Overall, consistent evidence indicated that MVIC and MVCC knee-extension strength was moderately reduced in people with PT compared with asymptomatic control individuals. These findings may be explained by several factors. First, pain-related adaptation of quadriceps neural control could limit maximal muscle activation during strength testing.28,66  For example, both Davi et al27  and Rio et al56  noted neurophysiological changes in PT consistent with reduced neural drive to the quadriceps muscle, although interestingly, Rio et al56  did not report differences in MVIC strength between the PT and control groups. As such, although reduced quadriceps neural drive may be a feature of PT and reflect a protective mechanism to reduce knee-joint power and work and thus the rate or magnitude of tendon load,67,68  it may be insufficient or absent in some populations (eg, high-level athletes) to effect a change in maximal volitional muscle strength.56  Without concomitant measures of pain and muscle-activation patterns during MVIC testing, the influence of symptom severity and associated quadriceps inhibition on maximal strength cannot be determined but remains an important consideration in rehabilitation.23  Second, changes in tendon morphological and mechanical properties in PT could compromise quadriceps force transmission during maximal contractions.13  For example, Wiesinger et al15  described higher VISA-P scores associated with lower patellar tendon stiffness and modulus and reduced MVIC knee-extension strength in athletes of various activity backgrounds and volumes with moderate-to-severe PT (mean VISA-P = 56.6) compared with asymptomatic control individuals. In contrast, Helland et al,14  despite showing less tendon stiffness and modulus in elite volleyball players with mild-to-moderate severity PT (mean VISA-P = 76), did not see a concomitant difference in knee-extension MVIC compared with asymptomatic control individuals. Similarly, despite a small correlation between patellar tendon stiffness and pain (r = 0.30, P = .09) during a single-legged decline squat, Lee et al concluded that neither tendon stiffness nor MVIC knee-extension strength differed between the PT and control groups.17  Therefore, although changes in tendon morphological and mechanical properties in PT have the potential to influence maximal strength, the associations between tendon structure and function remain inconsistent69  and may only be evident in people with severe and long-term PT who have pronounced tendon and neurophysiological adaptations.23  Furthermore, currently, no consistent evidence suggests that tendon stiffness is reduced in PT.12  In fact, the authors of several intervention studies found reductions in patellar tendon stiffness in patients with PT16,52,70  after exercise that increased tendon stiffness in healthy populations7174  and provided symptomatic relief in those with PT (eg, heavy-load isotonic resistance exercise).6,26,75  As such, the relationships among tendon pain, structure, and function in PT remain complex and areas of ongoing debate.12,26,7680  Finally, we cannot discount the role of disuse atrophy in explaining decreased knee-extension strength in patients with PT, particularly in studies of nonelite athletes with severe and long-term PT.15,45  Disuse atrophy in PT would not be limited to the quadriceps muscles and could explain the small-to-moderate reductions in MVCC knee-flexion strength identified by some researchers44,58 ; however, this may not explain the contraction-specific deficits in knee-extension strength.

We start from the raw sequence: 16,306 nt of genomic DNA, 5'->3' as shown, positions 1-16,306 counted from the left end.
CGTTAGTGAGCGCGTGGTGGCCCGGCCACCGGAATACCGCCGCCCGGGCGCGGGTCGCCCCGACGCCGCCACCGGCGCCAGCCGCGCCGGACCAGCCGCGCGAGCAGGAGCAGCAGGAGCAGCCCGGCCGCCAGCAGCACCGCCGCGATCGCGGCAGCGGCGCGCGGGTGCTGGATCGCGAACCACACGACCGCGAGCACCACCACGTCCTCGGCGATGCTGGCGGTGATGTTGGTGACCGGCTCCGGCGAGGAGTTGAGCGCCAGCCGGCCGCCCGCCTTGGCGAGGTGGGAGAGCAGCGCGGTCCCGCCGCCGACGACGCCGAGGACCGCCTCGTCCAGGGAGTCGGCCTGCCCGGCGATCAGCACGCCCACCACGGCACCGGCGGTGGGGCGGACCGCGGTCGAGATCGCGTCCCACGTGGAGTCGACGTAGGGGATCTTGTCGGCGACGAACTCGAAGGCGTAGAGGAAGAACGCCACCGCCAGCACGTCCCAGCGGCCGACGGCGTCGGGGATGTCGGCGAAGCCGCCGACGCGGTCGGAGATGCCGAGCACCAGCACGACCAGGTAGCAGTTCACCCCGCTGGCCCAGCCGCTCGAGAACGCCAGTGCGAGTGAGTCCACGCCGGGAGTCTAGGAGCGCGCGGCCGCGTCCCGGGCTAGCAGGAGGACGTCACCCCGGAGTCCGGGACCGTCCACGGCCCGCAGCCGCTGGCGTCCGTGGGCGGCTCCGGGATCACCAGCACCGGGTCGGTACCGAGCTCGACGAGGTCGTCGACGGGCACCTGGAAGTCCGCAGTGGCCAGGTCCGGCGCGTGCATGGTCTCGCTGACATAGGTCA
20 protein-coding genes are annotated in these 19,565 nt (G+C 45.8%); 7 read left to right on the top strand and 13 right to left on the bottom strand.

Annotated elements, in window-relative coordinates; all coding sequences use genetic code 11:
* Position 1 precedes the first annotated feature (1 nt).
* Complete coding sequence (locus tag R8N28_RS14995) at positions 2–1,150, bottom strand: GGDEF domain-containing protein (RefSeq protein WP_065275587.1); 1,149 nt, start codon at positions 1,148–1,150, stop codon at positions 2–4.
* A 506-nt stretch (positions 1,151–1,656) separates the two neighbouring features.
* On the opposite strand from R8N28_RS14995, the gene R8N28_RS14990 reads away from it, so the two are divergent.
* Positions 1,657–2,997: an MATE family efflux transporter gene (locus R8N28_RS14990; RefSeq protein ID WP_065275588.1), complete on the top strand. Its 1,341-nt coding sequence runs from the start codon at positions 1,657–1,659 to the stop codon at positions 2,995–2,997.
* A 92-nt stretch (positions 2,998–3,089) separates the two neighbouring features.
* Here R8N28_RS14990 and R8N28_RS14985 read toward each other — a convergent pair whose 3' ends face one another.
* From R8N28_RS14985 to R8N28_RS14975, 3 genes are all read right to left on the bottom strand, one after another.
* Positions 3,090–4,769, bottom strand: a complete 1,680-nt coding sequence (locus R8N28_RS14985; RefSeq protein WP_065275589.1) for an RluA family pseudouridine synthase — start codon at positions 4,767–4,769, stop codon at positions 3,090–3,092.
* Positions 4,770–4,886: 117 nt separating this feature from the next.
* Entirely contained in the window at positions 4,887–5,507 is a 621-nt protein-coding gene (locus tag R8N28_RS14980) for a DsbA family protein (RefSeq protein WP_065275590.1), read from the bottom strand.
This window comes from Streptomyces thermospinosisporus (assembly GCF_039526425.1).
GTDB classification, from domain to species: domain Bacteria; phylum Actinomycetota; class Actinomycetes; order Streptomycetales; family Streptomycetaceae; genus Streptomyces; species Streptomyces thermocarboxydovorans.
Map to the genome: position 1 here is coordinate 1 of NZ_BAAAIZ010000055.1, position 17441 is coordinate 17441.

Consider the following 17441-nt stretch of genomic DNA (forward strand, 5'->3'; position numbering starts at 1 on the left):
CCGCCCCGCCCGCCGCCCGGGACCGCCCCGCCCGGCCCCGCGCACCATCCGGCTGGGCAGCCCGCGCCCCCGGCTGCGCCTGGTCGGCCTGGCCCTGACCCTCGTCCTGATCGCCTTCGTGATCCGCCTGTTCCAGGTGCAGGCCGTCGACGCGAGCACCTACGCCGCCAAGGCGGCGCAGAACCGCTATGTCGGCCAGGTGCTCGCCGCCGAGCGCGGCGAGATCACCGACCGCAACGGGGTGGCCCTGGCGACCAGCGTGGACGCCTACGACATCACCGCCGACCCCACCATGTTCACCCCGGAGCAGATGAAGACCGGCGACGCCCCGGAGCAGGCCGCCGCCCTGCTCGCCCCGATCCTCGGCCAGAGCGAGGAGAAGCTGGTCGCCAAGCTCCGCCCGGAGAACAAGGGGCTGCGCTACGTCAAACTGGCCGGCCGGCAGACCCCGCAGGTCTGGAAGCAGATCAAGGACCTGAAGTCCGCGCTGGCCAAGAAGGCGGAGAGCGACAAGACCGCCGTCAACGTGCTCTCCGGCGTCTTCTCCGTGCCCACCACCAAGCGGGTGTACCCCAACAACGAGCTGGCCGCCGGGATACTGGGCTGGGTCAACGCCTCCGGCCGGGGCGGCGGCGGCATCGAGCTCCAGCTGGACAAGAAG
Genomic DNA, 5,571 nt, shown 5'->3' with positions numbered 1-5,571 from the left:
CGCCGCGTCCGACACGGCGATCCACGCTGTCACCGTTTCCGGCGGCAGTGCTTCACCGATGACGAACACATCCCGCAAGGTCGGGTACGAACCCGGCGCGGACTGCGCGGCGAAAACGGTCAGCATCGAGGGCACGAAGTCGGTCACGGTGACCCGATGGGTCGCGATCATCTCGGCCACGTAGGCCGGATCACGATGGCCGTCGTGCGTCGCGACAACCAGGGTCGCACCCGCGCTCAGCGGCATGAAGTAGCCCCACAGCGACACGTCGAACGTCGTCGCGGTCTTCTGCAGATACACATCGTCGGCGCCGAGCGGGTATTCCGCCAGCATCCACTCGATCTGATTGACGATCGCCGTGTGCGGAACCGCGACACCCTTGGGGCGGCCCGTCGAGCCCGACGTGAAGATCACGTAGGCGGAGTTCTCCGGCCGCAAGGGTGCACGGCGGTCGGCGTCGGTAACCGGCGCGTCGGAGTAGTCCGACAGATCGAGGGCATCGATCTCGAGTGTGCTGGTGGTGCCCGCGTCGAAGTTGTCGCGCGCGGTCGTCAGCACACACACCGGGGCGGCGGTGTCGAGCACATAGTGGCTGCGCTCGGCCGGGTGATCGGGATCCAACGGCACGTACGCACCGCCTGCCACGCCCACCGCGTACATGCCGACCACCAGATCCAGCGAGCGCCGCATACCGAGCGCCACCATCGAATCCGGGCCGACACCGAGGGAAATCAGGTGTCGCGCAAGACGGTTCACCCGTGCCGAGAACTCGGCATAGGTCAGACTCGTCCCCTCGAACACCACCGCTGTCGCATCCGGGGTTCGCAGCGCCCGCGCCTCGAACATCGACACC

Knee-Flexion Strength